U2’s concerts might run long on the media hype, but they are certainly a tour de force of design, staging, and technology. Their latest tour includes an electro-mechanical wonder as its centerpiece, a 360° viewable LED screen that expands and contracts over the band.
The screen was developed by Belgian company Barco, which specializes in super high-end visualization technologies (everything from fighter jets to mega control rooms), along with their special engineering + fabrication division Innovative Designs.
While it helps that U2 knows how to write big arena rock anthems for 80,000 rabid fans to belt out, the success of their shows is really the result of a powerhouse group of production experts and technology suppliers.
Willie Williams has been their primary designer for nearly every one of their tours. Mark Fischer has been the architect for the elaborate staging structures (and his portfolio includes almost every mega tour in the past few decades, including the Rolling Stones, Pink Floyd, etc.).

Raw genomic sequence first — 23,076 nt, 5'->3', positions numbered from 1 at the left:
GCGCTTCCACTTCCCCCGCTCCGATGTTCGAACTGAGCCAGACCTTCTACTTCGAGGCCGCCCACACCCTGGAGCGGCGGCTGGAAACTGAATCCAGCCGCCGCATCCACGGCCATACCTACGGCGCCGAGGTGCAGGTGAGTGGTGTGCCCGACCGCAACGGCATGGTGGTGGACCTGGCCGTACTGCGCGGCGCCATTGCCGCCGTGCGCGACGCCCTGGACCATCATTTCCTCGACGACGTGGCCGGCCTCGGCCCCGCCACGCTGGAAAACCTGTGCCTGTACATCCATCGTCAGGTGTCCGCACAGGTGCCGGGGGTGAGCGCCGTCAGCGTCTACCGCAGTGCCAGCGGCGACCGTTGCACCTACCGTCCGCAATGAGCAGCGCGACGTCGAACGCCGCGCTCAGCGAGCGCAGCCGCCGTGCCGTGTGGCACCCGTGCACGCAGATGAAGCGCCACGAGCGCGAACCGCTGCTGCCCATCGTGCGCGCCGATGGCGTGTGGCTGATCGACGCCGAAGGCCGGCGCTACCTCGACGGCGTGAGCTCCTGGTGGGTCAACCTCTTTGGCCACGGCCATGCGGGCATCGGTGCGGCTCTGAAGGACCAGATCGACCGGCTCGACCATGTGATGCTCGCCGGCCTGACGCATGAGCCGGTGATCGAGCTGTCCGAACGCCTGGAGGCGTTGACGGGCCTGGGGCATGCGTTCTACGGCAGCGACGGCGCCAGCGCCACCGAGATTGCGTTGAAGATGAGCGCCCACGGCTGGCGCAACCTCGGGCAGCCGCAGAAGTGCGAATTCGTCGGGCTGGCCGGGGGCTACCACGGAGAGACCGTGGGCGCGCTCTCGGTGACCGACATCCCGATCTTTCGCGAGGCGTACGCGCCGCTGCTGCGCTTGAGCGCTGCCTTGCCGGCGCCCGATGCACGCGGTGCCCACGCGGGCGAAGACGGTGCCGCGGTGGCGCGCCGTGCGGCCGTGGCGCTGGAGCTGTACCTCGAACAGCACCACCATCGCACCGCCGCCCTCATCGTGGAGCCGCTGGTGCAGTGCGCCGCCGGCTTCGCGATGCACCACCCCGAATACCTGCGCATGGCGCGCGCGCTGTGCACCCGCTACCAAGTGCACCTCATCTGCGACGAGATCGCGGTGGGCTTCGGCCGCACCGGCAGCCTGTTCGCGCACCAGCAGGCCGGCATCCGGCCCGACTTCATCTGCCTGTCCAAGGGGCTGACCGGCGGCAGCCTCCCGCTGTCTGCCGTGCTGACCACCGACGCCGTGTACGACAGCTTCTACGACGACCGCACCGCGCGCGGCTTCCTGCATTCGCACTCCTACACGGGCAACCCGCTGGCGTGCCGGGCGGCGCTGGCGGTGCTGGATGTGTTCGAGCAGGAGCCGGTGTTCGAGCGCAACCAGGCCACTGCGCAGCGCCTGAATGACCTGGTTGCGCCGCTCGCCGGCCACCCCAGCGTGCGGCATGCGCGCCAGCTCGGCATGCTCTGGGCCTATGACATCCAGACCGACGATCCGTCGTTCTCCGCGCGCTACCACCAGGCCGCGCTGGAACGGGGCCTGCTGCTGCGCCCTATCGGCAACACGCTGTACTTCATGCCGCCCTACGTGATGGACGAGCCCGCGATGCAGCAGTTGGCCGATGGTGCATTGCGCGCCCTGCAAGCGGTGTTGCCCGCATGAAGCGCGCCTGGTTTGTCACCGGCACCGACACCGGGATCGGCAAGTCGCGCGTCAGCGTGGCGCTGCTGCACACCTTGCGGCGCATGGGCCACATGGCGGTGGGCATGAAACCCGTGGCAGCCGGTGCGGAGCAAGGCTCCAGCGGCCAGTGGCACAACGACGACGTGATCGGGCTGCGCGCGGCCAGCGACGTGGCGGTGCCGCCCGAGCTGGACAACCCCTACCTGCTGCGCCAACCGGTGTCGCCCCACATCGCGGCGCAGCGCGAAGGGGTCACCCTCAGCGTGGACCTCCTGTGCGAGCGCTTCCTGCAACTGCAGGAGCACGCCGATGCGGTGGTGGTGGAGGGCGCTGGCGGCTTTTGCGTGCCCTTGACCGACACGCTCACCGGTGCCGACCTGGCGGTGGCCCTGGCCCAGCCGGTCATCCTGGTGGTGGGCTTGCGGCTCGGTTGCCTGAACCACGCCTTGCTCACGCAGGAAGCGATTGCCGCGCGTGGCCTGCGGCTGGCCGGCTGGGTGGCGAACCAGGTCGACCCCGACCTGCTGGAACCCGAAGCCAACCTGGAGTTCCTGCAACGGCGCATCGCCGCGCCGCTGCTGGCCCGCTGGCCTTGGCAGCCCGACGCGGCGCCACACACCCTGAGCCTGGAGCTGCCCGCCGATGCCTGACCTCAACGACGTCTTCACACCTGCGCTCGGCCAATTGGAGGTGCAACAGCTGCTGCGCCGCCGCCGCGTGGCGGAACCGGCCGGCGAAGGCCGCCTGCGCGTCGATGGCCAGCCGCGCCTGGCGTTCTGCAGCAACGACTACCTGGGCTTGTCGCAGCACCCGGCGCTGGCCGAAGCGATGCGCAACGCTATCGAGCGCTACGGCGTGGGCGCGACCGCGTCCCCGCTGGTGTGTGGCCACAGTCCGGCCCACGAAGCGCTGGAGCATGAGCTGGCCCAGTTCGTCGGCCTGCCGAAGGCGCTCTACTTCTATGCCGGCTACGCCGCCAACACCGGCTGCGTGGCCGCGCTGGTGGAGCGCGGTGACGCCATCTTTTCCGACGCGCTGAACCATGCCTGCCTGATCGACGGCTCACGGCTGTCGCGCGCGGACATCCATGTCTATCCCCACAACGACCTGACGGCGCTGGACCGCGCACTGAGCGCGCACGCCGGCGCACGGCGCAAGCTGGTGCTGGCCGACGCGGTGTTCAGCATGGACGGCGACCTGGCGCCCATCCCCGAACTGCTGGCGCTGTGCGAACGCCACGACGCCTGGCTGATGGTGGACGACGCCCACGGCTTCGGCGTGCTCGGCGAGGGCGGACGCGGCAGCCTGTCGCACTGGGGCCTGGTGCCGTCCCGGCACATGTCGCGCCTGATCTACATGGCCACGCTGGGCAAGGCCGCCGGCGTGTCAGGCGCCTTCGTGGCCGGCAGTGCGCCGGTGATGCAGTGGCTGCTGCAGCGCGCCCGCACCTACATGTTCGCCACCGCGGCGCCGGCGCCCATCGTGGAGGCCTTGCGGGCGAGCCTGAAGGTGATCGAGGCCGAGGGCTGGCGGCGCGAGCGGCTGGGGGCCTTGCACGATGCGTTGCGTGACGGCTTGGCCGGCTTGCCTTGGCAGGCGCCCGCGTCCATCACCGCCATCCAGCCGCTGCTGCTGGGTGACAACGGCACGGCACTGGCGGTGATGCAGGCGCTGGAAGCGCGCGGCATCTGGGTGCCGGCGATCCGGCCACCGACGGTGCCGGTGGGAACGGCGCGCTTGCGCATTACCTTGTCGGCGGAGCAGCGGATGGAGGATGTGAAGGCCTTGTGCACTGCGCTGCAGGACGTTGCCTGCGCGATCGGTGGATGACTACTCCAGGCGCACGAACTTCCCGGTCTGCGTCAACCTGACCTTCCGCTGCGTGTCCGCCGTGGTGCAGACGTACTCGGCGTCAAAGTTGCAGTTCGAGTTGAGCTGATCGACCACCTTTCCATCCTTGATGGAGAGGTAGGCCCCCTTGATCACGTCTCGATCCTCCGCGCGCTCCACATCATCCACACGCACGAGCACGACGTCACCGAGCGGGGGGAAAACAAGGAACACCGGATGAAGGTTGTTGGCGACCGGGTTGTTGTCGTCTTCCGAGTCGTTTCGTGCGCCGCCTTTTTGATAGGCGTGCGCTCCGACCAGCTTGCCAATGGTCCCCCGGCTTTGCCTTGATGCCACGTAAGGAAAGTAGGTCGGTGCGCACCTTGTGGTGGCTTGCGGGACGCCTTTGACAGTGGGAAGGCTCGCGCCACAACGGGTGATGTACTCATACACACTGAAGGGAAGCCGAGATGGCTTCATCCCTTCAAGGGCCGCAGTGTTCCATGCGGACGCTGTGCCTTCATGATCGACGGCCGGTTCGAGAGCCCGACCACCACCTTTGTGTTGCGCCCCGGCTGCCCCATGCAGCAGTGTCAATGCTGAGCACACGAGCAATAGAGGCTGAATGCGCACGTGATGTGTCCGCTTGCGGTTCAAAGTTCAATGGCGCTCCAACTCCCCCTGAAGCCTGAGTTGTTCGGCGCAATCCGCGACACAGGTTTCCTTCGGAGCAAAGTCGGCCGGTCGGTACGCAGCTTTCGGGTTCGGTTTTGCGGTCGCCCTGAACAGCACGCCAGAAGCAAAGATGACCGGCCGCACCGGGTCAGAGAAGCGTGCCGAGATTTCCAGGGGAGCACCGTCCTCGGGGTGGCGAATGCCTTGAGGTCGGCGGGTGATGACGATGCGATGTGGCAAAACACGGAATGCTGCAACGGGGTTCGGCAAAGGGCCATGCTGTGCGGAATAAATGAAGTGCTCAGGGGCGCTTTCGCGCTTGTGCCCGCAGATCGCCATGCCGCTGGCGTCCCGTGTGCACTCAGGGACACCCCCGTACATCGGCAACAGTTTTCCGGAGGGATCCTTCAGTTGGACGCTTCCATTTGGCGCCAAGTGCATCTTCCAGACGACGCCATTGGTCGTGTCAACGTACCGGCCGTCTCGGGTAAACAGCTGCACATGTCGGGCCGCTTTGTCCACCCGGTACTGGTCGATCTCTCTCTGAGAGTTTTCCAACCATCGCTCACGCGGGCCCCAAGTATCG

The elaborate three-dimensional movement of the rig was designed by engineer Chuck Hoberman, who specializes in transformable geometry and structures.
And the crazy part? This rig weighs 74 tons in total, yet is torn down, trucked to another city, and reassembled every few days. And you complained about moving your 32″ flat screen.
Of course, the screen is just one component of an astounding collection of technology used in the show. Check out Live Design’s coverage of the tour.
Images from Barco, which has posted extensive interviews and behind the scene videos.